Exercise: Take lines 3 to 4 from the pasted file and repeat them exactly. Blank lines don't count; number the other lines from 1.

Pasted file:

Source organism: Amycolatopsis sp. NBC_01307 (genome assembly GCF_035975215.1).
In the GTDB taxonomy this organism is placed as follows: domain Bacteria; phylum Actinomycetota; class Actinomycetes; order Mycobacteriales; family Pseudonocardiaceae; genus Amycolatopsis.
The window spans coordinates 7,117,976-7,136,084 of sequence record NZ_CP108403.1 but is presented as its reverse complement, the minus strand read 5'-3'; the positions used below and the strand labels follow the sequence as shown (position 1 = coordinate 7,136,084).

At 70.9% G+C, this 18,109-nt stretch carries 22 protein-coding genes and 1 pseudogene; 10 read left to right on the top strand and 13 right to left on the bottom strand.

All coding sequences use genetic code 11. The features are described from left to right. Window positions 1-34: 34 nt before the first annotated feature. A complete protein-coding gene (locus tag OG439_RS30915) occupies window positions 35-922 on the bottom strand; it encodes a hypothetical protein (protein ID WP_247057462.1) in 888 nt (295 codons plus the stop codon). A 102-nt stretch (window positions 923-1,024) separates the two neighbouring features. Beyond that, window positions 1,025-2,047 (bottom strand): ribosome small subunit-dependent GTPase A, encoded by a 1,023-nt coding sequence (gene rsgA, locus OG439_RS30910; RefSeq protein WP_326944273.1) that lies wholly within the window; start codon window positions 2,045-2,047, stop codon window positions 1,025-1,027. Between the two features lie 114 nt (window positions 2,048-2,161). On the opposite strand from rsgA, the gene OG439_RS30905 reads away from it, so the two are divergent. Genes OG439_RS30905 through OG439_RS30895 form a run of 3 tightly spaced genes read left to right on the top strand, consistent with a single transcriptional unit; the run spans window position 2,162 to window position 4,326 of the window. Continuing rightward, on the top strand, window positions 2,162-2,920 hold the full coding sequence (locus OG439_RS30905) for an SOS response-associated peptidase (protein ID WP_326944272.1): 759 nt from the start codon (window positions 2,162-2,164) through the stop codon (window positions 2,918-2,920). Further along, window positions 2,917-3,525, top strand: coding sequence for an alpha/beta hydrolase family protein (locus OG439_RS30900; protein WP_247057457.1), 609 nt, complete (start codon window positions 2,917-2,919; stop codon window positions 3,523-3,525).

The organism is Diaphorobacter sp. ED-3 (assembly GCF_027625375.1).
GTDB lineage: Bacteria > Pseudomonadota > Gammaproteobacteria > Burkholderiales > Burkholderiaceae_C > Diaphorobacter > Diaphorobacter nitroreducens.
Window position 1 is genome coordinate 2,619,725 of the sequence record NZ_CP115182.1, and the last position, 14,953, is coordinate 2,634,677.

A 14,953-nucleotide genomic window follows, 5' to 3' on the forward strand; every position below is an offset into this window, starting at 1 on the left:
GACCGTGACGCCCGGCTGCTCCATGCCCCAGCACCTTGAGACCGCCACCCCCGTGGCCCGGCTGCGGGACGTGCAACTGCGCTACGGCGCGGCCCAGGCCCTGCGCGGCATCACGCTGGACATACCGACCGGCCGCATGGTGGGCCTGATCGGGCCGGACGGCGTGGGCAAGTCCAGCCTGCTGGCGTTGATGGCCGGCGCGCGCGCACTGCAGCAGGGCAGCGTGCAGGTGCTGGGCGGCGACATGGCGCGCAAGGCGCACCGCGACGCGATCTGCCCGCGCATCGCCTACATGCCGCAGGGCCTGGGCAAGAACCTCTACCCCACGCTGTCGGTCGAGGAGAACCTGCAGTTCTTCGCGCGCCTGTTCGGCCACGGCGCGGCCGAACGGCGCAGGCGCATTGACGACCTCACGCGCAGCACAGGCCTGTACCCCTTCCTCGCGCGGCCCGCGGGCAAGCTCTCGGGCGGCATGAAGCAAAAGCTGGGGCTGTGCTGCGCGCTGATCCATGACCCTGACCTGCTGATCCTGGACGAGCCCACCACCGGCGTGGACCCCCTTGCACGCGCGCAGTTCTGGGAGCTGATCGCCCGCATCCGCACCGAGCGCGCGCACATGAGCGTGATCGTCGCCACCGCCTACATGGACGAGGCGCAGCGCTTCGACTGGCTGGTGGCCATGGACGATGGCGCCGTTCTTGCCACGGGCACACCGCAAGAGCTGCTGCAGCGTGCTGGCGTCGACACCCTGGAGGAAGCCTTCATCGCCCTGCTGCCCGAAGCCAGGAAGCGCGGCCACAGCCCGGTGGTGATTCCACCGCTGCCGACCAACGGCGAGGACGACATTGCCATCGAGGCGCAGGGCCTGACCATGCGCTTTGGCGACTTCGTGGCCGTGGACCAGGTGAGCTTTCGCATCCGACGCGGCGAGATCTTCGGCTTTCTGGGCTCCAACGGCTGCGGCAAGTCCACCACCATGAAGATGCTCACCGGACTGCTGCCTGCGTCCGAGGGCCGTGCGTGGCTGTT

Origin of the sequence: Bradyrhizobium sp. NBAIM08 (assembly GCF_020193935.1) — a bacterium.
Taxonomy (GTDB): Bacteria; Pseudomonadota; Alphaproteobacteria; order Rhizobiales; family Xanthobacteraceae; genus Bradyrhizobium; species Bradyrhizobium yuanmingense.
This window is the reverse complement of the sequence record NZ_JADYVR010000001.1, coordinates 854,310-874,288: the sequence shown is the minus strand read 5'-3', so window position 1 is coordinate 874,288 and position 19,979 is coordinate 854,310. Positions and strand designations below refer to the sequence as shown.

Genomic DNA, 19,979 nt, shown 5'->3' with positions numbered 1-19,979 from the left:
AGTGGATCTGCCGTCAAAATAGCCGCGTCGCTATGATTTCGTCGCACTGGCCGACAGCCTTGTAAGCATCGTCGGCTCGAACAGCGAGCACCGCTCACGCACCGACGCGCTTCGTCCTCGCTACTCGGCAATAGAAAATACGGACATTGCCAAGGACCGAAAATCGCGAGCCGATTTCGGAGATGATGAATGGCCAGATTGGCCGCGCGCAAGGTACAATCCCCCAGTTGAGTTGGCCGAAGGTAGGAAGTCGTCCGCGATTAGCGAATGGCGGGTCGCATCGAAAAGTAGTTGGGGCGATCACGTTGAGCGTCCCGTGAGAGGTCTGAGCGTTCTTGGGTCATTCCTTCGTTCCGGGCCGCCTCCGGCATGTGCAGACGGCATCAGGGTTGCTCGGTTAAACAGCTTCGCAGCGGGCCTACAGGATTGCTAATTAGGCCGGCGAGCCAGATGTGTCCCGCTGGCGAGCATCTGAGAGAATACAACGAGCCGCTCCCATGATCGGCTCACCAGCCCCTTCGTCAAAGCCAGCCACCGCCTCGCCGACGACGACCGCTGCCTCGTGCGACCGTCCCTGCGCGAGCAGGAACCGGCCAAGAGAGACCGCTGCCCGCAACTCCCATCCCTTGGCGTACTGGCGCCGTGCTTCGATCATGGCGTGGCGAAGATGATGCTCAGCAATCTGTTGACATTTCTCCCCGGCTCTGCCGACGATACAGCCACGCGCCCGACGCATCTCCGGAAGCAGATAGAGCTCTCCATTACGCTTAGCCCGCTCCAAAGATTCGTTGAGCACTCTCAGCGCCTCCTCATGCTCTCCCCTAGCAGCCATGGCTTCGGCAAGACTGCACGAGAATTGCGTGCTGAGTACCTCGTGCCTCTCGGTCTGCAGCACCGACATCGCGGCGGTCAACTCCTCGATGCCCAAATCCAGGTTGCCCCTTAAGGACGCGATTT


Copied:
The window spans coordinates 7,117,976-7,136,084 of sequence record NZ_CP108403.1 but is presented as its reverse complement, the minus strand read 5'-3'; the positions used below and the strand labels follow the sequence as shown (position 1 = coordinate 7,136,084).

At 70.9% G+C, this 18,109-nt stretch carries 22 protein-coding genes and 1 pseudogene; 10 read left to right on the top strand and 13 right to left on the bottom strand.